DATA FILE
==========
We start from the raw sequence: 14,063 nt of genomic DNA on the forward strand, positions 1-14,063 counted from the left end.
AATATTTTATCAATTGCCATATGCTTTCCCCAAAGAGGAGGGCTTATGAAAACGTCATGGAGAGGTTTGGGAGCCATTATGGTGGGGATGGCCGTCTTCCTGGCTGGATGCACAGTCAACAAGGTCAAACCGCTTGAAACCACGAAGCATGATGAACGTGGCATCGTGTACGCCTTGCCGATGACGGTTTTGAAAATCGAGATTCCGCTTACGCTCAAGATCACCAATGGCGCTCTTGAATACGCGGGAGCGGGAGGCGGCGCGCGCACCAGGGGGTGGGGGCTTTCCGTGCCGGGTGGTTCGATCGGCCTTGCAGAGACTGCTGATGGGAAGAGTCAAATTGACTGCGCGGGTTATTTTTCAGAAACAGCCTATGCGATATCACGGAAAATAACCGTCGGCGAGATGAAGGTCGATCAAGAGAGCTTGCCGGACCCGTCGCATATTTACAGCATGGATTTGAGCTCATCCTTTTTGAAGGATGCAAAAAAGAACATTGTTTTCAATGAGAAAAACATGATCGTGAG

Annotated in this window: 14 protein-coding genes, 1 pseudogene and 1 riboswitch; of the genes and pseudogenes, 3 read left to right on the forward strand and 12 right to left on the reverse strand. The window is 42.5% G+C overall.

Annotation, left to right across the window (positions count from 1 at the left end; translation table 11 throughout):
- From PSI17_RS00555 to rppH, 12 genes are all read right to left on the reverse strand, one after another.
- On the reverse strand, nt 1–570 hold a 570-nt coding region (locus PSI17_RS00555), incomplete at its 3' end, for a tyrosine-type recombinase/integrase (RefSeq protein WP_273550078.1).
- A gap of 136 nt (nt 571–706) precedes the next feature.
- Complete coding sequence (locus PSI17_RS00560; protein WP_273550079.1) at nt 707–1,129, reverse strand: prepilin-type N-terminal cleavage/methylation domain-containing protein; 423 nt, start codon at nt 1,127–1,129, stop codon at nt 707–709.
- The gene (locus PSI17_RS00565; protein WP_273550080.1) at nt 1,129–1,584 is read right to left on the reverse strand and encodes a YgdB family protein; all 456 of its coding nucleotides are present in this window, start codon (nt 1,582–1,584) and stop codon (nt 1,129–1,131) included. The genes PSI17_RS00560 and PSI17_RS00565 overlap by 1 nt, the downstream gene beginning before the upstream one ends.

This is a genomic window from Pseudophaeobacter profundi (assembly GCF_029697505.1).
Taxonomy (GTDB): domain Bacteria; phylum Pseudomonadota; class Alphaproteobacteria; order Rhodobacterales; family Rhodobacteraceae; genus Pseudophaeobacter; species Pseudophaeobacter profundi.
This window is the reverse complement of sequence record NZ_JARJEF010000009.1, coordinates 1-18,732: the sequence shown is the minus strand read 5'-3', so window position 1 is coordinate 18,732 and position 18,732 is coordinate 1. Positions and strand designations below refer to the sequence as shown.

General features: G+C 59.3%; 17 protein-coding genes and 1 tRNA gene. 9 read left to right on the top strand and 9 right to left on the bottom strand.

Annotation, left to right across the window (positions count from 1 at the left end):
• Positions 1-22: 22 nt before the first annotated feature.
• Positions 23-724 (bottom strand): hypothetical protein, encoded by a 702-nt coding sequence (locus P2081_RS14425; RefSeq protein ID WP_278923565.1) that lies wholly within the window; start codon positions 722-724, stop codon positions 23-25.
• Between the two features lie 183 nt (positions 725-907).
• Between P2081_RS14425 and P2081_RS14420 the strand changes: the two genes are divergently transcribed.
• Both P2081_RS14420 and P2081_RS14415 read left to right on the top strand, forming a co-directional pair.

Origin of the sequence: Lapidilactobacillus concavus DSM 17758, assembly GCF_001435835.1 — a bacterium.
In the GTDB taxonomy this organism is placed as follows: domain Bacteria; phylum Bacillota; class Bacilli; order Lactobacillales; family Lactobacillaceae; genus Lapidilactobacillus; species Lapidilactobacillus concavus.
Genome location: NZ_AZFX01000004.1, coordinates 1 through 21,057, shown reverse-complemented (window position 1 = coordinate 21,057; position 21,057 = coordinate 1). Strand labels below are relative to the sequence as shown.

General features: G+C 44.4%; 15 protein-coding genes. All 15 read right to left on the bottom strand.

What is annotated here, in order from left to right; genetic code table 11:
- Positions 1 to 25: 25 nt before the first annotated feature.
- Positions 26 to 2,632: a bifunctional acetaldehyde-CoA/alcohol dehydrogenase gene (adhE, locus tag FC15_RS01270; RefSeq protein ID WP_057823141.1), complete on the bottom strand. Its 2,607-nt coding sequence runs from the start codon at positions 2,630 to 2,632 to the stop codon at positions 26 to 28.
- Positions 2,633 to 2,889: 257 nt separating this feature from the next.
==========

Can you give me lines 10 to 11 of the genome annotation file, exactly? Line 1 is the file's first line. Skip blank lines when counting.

This is a genomic window from Pseudophaeobacter profundi (assembly GCF_029697505.1).
Taxonomy (GTDB): domain Bacteria; phylum Pseudomonadota; class Alphaproteobacteria; order Rhodobacterales; family Rhodobacteraceae; genus Pseudophaeobacter; species Pseudophaeobacter profundi.